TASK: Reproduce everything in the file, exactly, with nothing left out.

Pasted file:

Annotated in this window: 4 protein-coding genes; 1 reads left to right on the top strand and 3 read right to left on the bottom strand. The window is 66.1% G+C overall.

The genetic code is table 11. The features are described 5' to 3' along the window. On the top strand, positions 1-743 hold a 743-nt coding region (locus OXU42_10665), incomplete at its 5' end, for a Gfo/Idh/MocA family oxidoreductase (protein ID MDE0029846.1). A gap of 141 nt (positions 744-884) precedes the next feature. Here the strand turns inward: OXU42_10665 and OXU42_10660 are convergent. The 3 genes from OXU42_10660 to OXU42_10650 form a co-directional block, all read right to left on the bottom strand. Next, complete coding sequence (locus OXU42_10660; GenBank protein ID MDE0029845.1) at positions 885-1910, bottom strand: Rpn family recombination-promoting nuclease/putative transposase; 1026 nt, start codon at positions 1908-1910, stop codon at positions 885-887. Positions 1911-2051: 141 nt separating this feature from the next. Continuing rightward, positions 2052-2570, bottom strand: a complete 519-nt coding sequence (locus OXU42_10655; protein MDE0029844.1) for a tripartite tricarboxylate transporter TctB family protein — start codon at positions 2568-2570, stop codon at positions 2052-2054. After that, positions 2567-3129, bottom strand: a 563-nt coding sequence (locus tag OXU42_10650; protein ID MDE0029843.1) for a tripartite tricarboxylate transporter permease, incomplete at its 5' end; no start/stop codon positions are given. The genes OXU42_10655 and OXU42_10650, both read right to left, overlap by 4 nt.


Annotated in this window: 4 protein-coding genes; 1 reads left to right on the top strand and 3 read right to left on the bottom strand. The window is 66.1% G+C overall.

The genetic code is table 11. The features are described 5' to 3' along the window. On the top strand, positions 1-743 hold a 743-nt coding region (locus OXU42_10665), incomplete at its 5' end, for a Gfo/Idh/MocA family oxidoreductase (protein ID MDE0029846.1). A gap of 141 nt (positions 744-884) precedes the next feature. Here the strand turns inward: OXU42_10665 and OXU42_10660 are convergent. The 3 genes from OXU42_10660 to OXU42_10650 form a co-directional block, all read right to left on the bottom strand. Next, complete coding sequence (locus OXU42_10660; GenBank protein ID MDE0029845.1) at positions 885-1910, bottom strand: Rpn family recombination-promoting nuclease/putative transposase; 1026 nt, start codon at positions 1908-1910, stop codon at positions 885-887. Positions 1911-2051: 141 nt separating this feature from the next. Continuing rightward, positions 2052-2570, bottom strand: a complete 519-nt coding sequence (locus OXU42_10655; protein MDE0029844.1) for a tripartite tricarboxylate transporter TctB family protein — start codon at positions 2568-2570, stop codon at positions 2052-2054. After that, positions 2567-3129, bottom strand: a 563-nt coding sequence (locus tag OXU42_10650; protein ID MDE0029843.1) for a tripartite tricarboxylate transporter permease, incomplete at its 5' end; no start/stop codon positions are given. The genes OXU42_10655 and OXU42_10650, both read right to left, overlap by 4 nt.